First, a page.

12. So very, very lovely! It already makes me feel nostalgic about when my Amie (now 3.5 years old) will be 17/18… Reading this post has made my day and I’m going to share it with Amie tomorrow.

  13. Thanks for contributing this post to the CM Blog Carnival.

    Grace & Peace,

  14. Posts like this are what keep your blogs on the tops of my RSS Feed Reader. I don’t usually take the time to comment, but there has been so many times I came away inspired after reading here.

    I have four children, ages five and under, and they all LOVE the outdoors! I’ve just started trying to do some more organized nature study. I’m shocked at how much information they’ve already learned just from asking questions. My husband is a born teacher and is constantly pointing out things on our walks.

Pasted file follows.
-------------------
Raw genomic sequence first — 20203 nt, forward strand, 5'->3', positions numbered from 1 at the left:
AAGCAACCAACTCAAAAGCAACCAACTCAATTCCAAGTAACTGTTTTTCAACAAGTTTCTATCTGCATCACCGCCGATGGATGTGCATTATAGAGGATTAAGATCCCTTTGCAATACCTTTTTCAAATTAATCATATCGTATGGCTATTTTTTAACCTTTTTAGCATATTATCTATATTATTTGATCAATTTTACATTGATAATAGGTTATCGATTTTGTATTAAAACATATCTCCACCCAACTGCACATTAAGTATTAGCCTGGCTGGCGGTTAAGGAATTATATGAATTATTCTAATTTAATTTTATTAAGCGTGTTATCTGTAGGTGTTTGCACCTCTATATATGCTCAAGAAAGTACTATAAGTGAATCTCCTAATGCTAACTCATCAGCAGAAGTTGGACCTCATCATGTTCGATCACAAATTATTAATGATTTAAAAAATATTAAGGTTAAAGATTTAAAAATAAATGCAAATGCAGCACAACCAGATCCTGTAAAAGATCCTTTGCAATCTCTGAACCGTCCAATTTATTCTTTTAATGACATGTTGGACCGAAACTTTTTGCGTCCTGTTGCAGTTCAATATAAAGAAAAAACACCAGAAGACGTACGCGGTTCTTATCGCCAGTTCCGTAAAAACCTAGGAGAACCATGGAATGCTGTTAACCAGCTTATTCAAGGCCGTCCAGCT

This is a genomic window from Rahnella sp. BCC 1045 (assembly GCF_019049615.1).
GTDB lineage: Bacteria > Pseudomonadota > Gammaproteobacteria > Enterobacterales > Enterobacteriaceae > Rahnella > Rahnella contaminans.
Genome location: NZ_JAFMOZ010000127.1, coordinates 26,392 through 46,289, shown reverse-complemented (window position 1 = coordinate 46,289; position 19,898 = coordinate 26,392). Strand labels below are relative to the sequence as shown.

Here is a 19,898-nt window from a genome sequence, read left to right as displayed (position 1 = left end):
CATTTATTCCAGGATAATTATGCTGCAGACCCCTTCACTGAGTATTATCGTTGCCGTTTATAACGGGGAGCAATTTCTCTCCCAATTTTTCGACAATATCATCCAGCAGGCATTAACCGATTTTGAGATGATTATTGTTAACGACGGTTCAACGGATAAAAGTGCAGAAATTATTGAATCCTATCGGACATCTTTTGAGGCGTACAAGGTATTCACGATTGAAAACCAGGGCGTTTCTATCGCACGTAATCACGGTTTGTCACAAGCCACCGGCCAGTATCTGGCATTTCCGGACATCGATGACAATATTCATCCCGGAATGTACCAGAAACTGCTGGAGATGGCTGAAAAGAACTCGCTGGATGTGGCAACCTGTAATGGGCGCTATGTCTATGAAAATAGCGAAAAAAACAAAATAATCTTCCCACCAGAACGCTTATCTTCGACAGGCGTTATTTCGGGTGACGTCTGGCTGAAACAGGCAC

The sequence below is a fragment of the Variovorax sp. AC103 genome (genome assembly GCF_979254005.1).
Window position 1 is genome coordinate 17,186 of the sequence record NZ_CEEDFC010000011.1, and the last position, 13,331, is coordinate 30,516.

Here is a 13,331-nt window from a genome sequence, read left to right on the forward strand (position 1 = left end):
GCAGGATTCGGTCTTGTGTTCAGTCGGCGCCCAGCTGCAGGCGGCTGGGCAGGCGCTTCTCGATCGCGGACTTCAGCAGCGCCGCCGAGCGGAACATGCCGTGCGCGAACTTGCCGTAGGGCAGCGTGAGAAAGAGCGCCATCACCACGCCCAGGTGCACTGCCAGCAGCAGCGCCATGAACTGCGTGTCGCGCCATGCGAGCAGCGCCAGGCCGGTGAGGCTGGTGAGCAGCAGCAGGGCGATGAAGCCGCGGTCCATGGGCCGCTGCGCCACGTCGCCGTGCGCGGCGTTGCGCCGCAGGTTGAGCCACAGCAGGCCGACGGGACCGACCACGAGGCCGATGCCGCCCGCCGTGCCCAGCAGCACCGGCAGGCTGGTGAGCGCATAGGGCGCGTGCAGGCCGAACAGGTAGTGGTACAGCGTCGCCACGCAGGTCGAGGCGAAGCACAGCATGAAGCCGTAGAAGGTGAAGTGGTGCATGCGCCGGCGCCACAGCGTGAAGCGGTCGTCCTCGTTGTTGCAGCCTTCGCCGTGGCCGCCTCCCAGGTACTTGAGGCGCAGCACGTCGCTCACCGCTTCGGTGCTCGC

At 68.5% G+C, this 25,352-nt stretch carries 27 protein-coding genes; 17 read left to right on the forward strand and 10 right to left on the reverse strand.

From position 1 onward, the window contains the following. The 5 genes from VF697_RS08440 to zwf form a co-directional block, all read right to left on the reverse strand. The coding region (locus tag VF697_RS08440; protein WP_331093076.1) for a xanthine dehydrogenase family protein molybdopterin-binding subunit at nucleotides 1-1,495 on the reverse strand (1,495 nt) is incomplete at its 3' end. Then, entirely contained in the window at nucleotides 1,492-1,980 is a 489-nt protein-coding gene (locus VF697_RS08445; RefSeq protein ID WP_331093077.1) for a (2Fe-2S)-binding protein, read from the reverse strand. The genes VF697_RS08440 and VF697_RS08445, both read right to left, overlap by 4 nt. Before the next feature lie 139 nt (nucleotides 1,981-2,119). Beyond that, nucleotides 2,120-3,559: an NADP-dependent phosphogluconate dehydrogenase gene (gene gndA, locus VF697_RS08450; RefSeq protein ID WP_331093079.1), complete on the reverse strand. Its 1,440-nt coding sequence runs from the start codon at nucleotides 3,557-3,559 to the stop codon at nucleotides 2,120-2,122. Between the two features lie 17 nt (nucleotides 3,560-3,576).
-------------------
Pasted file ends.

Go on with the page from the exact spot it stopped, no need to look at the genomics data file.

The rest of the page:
Anyway – just wanted to say a big THANKS! I have so many things from your blog printed off to reread. And this post is one of them!

  15. Gina,

    You are very *welcome*! I really, really love this entry as well. It was a labor of love for my readers as well as for my children to read as we look back on our growing up times together.


  16. Hi Barb, I am on a journey to teach y kids (And myself) about nature and am finding this post very helpful. In tomorrow’s nature walk i will bring plastic animals – wonderful idea!

    The Mom and Dad Academy